Kaiser Permanente’s Early Start Program Could Serve as Intervention for Substance Abuse

Kaiser Permanente has recently published the results of their online study helping at-risk pregnant women with obstetric care. The program could save almost $2 billion yearly towards health care costs in the United States if implemented. According to Medical News Today, the new Early Start program follows a 2008 study by Kaiser Permanente that showed how women could achieve safer health outcomes for themselves and their babies by not using alcohol, cigarettes or drugs.

Lead author of the study, Dr. Nancy C. Goler with The Permanente Medical Group in California, says they have proven their program reduces stillbirths and deaths among mothers and their infants. Goler adds that not only can they show everyone the program is a smart plan, but it will also save enormous amounts of money while serving as a possible means of intervention.

Researchers at Kaiser Permanente studied over 49,000 women by conducting tests in urine toxicology and also surveying them regarding their substance abuse history. They found the study yielded $5 million annually as a net cost benefit. If implemented nationwide, the program could save almost $2 billion for every 4 million babies born each year.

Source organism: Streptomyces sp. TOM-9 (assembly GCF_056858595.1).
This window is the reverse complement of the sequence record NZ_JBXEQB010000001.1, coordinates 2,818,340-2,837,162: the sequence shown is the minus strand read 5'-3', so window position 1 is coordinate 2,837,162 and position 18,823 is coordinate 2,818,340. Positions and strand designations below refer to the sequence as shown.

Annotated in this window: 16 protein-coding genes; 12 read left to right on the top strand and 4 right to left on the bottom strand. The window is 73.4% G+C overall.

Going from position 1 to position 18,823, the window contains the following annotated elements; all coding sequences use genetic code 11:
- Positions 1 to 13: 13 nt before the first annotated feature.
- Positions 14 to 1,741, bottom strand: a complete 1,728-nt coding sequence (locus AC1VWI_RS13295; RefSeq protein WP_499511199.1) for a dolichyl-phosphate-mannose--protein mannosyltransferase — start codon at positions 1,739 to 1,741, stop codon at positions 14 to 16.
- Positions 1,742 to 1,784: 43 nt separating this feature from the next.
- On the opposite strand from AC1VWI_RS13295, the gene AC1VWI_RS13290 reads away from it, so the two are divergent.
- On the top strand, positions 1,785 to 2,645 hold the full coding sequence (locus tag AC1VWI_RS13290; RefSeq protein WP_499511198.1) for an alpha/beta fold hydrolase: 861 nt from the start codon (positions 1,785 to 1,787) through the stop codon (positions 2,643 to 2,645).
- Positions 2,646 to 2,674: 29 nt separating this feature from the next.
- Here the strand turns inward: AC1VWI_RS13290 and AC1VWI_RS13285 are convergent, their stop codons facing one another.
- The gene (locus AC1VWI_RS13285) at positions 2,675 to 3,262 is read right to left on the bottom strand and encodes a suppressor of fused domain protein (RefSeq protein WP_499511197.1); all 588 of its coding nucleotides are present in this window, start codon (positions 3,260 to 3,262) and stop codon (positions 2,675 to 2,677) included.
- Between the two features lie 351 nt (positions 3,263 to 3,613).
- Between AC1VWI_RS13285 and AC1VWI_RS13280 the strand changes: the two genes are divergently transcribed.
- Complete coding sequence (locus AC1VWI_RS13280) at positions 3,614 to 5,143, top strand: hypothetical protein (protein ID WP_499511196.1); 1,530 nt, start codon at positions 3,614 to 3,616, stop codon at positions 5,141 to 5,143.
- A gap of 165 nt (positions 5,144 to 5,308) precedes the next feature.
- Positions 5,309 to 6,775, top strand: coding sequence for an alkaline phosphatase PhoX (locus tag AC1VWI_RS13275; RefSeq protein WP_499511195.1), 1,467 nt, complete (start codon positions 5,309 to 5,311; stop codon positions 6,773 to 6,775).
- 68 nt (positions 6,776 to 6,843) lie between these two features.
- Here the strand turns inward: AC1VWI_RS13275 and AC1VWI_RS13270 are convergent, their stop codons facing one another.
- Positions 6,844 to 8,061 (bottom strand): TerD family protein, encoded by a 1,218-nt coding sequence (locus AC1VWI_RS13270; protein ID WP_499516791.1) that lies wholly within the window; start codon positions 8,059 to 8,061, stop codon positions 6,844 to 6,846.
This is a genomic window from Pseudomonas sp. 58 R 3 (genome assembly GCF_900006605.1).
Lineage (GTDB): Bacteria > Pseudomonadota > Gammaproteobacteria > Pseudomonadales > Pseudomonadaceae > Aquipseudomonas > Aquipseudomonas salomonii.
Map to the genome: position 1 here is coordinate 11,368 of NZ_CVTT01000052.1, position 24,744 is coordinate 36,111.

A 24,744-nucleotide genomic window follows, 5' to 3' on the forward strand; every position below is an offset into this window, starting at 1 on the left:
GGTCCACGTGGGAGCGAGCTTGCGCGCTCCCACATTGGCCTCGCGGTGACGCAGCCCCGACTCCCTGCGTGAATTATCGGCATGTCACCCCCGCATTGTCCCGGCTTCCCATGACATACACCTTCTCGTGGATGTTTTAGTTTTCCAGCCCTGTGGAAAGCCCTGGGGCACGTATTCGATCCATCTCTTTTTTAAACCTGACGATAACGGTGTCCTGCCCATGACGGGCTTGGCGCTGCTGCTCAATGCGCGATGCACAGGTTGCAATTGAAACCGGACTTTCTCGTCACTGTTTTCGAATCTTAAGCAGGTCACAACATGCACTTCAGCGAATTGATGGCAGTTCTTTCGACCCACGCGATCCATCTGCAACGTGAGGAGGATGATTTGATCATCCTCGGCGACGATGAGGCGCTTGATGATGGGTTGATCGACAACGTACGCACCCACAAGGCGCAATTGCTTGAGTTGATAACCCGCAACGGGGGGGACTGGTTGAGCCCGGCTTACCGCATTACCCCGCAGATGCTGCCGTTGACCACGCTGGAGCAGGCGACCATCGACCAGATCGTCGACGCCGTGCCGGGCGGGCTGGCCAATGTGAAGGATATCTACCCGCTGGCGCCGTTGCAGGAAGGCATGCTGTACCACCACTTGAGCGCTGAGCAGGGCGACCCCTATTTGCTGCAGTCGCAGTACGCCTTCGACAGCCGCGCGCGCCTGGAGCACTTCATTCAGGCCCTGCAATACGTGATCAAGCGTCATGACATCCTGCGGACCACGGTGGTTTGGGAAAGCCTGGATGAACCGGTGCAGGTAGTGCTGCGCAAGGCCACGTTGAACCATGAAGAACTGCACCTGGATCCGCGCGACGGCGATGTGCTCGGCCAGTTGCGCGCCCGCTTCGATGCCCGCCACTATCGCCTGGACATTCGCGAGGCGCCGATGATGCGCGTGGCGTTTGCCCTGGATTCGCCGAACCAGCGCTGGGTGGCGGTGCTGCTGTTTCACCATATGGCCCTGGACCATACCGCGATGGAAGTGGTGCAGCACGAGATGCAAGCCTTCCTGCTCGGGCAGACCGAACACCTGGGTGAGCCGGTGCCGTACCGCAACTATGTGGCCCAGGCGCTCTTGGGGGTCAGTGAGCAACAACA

A major part of the programs’ success is because of its accessibility to patients. Early Start is located at the clinics where the pregnant women obtain their normal prenatal care. Goler says this way the appointments can be coordinated with the Early Start specialist and the women’s health care provider. She hopes this will eventually happen with all clinicians moving prevention programs to their prenatal health care sites.

Originally launched over 20 years ago, the Early Start program combines obstetric care alongside treatment for substance abuse with at-risk women where all patients and providers are informed about the dangerous effects of substance abuse during pregnancy.